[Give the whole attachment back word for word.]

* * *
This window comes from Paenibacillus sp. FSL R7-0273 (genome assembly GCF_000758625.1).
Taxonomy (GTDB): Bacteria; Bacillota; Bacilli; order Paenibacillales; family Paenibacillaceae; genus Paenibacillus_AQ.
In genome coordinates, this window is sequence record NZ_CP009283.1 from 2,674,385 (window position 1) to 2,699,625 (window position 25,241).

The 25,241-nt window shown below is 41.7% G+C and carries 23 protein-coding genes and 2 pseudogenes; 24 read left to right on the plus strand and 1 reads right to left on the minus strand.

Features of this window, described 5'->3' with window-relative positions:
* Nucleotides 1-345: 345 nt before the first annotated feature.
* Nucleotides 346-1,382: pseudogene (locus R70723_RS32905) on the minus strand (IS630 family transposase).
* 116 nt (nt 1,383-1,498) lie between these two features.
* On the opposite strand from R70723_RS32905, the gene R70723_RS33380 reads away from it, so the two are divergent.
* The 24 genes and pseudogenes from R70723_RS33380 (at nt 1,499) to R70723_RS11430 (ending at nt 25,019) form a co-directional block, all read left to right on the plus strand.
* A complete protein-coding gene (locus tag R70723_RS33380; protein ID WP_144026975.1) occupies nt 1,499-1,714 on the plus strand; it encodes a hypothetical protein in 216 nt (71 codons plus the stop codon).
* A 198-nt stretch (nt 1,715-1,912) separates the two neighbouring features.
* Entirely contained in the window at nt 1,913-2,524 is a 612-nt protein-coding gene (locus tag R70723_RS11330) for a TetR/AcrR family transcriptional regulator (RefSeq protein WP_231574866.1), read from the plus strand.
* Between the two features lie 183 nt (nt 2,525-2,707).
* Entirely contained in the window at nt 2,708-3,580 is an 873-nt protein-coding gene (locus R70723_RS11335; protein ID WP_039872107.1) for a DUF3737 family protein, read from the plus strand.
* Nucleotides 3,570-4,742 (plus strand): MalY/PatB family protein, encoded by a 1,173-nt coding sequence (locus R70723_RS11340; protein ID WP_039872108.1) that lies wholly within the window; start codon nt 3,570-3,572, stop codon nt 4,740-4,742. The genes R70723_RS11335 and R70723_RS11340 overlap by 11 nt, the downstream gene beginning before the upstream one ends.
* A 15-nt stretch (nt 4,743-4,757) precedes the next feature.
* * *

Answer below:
This window comes from Paenibacillus sp. FSL R7-0273 (genome assembly GCF_000758625.1).
Taxonomy (GTDB): Bacteria; Bacillota; Bacilli; order Paenibacillales; family Paenibacillaceae; genus Paenibacillus_AQ.
In genome coordinates, this window is sequence record NZ_CP009283.1 from 2,674,385 (window position 1) to 2,699,625 (window position 25,241).

The 25,241-nt window shown below is 41.7% G+C and carries 23 protein-coding genes and 2 pseudogenes; 24 read left to right on the plus strand and 1 reads right to left on the minus strand.

Features of this window, described 5'->3' with window-relative positions:
* Nucleotides 1-345: 345 nt before the first annotated feature.
* Nucleotides 346-1,382: pseudogene (locus R70723_RS32905) on the minus strand (IS630 family transposase).
* 116 nt (nt 1,383-1,498) lie between these two features.
* On the opposite strand from R70723_RS32905, the gene R70723_RS33380 reads away from it, so the two are divergent.
* The 24 genes and pseudogenes from R70723_RS33380 (at nt 1,499) to R70723_RS11430 (ending at nt 25,019) form a co-directional block, all read left to right on the plus strand.
* A complete protein-coding gene (locus tag R70723_RS33380; protein ID WP_144026975.1) occupies nt 1,499-1,714 on the plus strand; it encodes a hypothetical protein in 216 nt (71 codons plus the stop codon).
* A 198-nt stretch (nt 1,715-1,912) separates the two neighbouring features.
* Entirely contained in the window at nt 1,913-2,524 is a 612-nt protein-coding gene (locus tag R70723_RS11330) for a TetR/AcrR family transcriptional regulator (RefSeq protein WP_231574866.1), read from the plus strand.
* Between the two features lie 183 nt (nt 2,525-2,707).
* Entirely contained in the window at nt 2,708-3,580 is an 873-nt protein-coding gene (locus R70723_RS11335; protein ID WP_039872107.1) for a DUF3737 family protein, read from the plus strand.
* Nucleotides 3,570-4,742 (plus strand): MalY/PatB family protein, encoded by a 1,173-nt coding sequence (locus R70723_RS11340; protein ID WP_039872108.1) that lies wholly within the window; start codon nt 3,570-3,572, stop codon nt 4,740-4,742. The genes R70723_RS11335 and R70723_RS11340 overlap by 11 nt, the downstream gene beginning before the upstream one ends.
* A 15-nt stretch (nt 4,743-4,757) precedes the next feature.